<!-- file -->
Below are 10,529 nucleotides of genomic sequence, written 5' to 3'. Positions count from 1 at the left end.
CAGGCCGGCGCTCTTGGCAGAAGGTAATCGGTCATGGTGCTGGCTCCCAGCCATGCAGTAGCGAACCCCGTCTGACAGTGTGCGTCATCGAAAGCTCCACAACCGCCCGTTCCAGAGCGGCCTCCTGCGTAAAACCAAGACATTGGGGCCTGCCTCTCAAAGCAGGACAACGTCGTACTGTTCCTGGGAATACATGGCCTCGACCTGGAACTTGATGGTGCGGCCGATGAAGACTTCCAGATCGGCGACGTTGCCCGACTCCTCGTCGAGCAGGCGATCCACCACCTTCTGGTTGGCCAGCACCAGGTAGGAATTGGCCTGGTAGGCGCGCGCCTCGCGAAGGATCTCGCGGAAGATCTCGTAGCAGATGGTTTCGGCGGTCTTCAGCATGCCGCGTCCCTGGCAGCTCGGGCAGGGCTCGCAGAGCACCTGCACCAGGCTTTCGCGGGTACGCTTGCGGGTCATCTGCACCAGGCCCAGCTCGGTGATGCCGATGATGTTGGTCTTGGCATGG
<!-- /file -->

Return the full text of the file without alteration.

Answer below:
Below are 10,529 nucleotides of genomic sequence, written 5' to 3'. Positions count from 1 at the left end.
CAGGCCGGCGCTCTTGGCAGAAGGTAATCGGTCATGGTGCTGGCTCCCAGCCATGCAGTAGCGAACCCCGTCTGACAGTGTGCGTCATCGAAAGCTCCACAACCGCCCGTTCCAGAGCGGCCTCCTGCGTAAAACCAAGACATTGGGGCCTGCCTCTCAAAGCAGGACAACGTCGTACTGTTCCTGGGAATACATGGCCTCGACCTGGAACTTGATGGTGCGGCCGATGAAGACTTCCAGATCGGCGACGTTGCCCGACTCCTCGTCGAGCAGGCGATCCACCACCTTCTGGTTGGCCAGCACCAGGTAGGAATTGGCCTGGTAGGCGCGCGCCTCGCGAAGGATCTCGCGGAAGATCTCGTAGCAGATGGTTTCGGCGGTCTTCAGCATGCCGCGTCCCTGGCAGCTCGGGCAGGGCTCGCAGAGCACCTGCACCAGGCTTTCGCGGGTACGCTTGCGGGTCATCTGCACCAGGCCCAGCTCGGTGATGCCGATGATGTTGGTCTTGGCATGG